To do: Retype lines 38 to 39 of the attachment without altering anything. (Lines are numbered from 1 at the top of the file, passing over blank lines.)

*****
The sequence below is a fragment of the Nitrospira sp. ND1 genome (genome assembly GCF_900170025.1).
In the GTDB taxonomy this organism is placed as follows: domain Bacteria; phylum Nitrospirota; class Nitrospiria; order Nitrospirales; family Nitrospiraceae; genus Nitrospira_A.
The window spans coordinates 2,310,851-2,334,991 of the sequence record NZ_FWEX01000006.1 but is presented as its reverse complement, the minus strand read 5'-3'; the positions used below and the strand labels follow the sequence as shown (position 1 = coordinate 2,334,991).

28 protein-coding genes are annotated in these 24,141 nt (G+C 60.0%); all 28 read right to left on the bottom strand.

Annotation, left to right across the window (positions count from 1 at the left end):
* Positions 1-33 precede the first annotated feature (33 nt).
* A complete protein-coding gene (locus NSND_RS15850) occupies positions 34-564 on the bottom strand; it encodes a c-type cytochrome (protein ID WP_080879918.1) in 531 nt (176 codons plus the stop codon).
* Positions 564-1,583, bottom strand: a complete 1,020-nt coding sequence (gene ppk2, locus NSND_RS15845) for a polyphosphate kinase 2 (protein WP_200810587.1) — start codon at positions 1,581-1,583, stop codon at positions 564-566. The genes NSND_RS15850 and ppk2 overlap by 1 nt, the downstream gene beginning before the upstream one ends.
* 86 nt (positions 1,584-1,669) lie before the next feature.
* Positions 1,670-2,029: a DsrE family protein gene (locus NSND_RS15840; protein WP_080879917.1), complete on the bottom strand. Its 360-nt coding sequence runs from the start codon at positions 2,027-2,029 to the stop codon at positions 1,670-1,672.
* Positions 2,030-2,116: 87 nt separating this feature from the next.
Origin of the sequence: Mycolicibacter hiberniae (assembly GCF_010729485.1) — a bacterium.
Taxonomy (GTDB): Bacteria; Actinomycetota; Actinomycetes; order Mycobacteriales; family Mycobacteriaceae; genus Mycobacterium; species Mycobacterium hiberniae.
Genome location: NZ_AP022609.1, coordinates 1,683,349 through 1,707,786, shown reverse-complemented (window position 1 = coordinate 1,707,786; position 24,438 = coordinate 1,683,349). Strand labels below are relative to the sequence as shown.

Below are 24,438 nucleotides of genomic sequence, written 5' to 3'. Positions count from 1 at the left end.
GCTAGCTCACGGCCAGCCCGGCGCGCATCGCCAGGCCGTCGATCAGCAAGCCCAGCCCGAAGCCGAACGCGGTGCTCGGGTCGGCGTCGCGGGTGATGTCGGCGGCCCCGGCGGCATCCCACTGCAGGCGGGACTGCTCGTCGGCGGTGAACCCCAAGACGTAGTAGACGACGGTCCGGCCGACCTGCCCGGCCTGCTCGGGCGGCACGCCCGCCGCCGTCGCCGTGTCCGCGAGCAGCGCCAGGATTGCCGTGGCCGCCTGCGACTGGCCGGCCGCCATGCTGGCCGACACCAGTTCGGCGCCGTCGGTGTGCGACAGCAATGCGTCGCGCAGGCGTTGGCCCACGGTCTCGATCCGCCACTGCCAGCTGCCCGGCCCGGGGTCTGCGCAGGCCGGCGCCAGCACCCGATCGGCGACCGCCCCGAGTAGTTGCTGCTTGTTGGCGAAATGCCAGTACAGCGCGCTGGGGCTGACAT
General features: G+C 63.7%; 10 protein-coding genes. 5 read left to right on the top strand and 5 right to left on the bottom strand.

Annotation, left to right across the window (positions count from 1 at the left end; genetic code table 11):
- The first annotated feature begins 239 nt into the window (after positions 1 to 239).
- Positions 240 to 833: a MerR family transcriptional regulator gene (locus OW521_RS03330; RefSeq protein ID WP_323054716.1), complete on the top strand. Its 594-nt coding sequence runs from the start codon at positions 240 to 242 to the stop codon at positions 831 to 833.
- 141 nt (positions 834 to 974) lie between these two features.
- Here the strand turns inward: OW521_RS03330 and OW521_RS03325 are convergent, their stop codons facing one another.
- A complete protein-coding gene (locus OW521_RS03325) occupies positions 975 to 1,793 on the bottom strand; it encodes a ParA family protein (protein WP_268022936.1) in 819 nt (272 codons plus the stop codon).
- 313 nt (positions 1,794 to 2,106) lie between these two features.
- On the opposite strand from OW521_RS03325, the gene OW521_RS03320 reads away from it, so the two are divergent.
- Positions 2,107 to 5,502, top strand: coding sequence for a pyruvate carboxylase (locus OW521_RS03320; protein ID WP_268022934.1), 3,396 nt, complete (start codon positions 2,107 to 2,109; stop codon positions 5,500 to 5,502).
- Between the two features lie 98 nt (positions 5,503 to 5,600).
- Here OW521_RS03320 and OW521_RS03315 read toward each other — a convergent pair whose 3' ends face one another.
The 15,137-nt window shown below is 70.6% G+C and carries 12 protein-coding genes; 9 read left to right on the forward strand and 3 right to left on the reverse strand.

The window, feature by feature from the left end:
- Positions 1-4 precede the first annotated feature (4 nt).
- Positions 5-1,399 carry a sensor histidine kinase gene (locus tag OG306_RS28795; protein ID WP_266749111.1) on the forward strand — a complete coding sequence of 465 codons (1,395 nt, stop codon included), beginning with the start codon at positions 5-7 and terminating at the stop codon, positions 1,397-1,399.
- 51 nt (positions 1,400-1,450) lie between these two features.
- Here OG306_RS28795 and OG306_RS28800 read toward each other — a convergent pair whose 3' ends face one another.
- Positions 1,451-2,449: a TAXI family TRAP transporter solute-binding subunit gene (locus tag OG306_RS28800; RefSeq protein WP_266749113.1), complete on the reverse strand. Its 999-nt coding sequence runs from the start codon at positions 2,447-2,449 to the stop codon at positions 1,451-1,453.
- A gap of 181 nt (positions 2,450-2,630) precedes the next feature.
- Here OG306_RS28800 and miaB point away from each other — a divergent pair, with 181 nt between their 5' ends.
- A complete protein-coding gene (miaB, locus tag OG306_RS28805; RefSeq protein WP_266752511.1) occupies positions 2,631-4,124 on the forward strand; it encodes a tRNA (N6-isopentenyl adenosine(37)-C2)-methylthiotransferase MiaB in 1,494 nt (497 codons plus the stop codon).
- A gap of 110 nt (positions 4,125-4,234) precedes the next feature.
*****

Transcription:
- A complete protein-coding gene (miaB, locus tag OG306_RS28805; RefSeq protein WP_266752511.1) occupies positions 2,631-4,124 on the forward strand; it encodes a tRNA (N6-isopentenyl adenosine(37)-C2)-methylthiotransferase MiaB in 1,494 nt (497 codons plus the stop codon).
- A gap of 110 nt (positions 4,125-4,234) precedes the next feature.